- Essences: These are thicker than toners, often gel-like. Essences often have a greater concentration of beneficial ingredients than toners.
- Serums: Serums are highly concentrated formulas that help target your skincare goals. Serums are often thicker than toners and essences and often are less hydrating (adding back water to the skin).
4. Final Layers
We all need to lock down and seal in our skincare with a final layer. This can be an oil, lotion, moisturizer or cream.
Traditionally, you’d only use one final layer but, as we are learning, your skin type and condition will play into this.
Example: Dry skin types might opt to use both an oil and a moisturizer to help add in much needed moisture (additional oil) to the skin. Oily skin types will probably opt for a very lightweight lotion only as their final layer as they don’t lack moisture (oil) in their skin.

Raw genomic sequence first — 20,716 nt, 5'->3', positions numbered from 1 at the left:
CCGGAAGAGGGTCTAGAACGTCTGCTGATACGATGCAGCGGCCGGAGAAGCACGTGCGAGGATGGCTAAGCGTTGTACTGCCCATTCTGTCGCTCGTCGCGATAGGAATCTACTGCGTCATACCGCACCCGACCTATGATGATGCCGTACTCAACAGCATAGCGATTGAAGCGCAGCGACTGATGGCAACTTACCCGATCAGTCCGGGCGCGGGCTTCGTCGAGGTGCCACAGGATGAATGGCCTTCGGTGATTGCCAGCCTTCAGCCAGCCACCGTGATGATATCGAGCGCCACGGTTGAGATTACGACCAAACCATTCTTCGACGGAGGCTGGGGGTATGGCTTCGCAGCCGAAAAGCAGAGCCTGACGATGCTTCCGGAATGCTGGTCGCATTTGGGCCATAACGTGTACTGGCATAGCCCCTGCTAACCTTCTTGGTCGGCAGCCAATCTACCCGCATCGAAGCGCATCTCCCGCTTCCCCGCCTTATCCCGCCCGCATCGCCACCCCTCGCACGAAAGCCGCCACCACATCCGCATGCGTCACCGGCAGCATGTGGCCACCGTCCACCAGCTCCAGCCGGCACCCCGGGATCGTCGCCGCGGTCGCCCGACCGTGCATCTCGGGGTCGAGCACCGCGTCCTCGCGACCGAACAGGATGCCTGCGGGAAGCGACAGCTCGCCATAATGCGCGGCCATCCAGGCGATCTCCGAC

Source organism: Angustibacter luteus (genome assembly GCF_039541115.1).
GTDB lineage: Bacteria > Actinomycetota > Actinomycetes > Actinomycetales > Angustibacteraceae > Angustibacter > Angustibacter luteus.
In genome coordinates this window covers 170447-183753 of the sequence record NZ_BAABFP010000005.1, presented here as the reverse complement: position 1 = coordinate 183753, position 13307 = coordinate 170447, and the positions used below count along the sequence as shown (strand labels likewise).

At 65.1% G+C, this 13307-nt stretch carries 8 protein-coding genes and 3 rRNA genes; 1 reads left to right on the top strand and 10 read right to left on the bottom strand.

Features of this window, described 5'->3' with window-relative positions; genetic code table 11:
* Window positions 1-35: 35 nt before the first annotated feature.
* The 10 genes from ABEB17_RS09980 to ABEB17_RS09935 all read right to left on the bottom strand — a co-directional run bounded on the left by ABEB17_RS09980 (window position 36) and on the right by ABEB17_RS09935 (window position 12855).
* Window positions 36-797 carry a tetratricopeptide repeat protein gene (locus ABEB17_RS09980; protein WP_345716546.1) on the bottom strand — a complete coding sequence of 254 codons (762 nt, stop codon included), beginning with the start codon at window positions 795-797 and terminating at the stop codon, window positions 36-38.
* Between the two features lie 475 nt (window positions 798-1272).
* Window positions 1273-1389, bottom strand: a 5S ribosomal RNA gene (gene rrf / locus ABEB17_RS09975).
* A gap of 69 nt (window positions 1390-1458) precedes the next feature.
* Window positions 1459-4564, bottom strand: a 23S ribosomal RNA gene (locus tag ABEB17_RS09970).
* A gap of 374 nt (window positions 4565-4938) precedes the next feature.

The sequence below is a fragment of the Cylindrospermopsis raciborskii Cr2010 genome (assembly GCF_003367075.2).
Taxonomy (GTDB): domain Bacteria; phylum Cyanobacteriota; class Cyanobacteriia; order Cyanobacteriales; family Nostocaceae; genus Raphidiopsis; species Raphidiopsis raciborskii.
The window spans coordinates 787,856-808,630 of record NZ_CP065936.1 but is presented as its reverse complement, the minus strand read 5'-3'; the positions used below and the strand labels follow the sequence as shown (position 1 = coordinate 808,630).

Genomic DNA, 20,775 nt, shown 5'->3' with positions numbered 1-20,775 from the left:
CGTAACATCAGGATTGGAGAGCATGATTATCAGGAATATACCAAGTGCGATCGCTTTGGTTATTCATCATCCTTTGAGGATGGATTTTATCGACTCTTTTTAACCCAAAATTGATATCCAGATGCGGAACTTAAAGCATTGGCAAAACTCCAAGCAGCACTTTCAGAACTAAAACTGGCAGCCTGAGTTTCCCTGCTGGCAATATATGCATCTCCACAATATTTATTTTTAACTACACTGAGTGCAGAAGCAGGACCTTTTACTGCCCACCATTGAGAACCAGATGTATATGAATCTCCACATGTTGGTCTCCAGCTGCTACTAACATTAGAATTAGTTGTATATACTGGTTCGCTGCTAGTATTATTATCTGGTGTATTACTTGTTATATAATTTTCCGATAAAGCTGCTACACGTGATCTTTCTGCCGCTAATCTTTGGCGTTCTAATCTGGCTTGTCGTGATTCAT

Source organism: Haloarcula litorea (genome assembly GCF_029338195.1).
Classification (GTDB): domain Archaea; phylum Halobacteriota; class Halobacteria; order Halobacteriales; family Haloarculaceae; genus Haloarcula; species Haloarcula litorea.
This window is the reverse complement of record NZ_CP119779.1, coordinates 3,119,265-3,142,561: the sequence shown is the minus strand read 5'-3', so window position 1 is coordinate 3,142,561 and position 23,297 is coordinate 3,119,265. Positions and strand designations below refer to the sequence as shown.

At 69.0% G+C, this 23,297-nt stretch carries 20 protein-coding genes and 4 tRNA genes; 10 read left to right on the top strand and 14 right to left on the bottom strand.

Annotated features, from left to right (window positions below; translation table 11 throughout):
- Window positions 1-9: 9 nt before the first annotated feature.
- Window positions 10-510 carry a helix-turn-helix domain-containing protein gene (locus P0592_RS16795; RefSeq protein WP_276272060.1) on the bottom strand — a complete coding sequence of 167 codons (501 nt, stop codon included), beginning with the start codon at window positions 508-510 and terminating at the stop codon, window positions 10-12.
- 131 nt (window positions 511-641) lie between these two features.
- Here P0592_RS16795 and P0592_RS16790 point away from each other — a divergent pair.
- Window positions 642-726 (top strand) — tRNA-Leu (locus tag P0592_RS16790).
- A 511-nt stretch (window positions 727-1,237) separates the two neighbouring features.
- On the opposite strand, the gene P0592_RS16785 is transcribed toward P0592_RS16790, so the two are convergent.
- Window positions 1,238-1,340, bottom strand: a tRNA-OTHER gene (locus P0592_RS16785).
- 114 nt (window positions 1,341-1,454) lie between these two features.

Do I need to say more? You need to be wearing daily sunscreen because you don’t want to go through the ordeal of skin cancer.
AND — If you have skincare goals, know that if you are getting unprotected UV exposure, you’re setting your goals back every single time you aren’t wearing sunscreen.
UV exposure contributes to fine lines, hyper pigmentation, decreased collagen production, uneven skin tone, and can weaken your moisture barrier. If you are using chemical exfoliation, the damage from unprotected exposure to UV rays will be worse.
Just wear it already.
I hope this guide has helped you get a better idea of your skin, what your skincare goals are and how to structure your skincare routines. Sometimes we need to do a little homework before we can start the fun process of searching for new products!